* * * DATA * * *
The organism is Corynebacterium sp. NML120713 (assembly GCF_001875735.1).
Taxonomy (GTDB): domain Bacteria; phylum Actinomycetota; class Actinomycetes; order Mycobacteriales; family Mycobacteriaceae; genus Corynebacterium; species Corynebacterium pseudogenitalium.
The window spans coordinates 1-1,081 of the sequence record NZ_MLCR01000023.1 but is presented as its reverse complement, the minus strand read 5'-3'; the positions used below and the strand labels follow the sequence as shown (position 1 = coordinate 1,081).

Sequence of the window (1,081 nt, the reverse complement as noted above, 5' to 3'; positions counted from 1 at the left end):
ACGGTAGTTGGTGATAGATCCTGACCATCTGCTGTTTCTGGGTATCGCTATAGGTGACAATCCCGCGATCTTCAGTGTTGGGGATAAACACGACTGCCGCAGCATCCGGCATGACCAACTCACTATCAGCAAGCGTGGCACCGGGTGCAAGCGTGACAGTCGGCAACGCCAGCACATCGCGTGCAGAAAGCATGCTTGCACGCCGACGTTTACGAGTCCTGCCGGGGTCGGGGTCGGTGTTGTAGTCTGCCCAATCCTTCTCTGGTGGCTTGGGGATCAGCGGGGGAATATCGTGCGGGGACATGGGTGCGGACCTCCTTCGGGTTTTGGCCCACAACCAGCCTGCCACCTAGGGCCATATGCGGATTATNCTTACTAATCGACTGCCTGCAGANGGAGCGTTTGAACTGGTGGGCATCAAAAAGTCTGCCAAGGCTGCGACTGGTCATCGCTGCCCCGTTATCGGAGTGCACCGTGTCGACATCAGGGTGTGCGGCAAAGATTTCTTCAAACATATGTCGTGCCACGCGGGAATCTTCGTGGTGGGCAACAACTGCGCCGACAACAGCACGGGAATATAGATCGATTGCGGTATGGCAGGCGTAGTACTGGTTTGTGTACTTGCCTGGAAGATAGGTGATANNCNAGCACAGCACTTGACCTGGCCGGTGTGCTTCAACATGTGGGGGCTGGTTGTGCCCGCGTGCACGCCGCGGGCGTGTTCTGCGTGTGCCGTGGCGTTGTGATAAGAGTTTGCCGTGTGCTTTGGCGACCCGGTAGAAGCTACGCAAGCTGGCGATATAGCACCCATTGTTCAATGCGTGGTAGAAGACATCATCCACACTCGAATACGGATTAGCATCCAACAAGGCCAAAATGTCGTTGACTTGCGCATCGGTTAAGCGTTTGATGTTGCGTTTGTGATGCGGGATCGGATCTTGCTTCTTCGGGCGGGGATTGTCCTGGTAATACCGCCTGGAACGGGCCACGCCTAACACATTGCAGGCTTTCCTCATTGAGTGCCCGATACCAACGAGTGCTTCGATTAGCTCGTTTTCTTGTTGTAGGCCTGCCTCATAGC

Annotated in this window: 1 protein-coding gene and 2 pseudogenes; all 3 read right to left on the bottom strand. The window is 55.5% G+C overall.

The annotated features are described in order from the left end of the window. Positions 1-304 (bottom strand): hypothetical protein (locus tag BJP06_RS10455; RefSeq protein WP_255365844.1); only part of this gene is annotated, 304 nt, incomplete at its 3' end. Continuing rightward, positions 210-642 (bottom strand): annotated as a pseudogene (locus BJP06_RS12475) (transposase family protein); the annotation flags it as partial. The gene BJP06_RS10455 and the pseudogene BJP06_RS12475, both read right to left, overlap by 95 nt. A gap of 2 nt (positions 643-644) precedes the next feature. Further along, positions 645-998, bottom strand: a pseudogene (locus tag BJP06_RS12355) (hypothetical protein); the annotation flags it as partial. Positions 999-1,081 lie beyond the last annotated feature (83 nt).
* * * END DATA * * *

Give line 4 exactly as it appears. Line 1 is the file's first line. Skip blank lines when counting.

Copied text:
Sequence of the window (1,081 nt, the reverse complement as noted above, 5' to 3'; positions counted from 1 at the left end):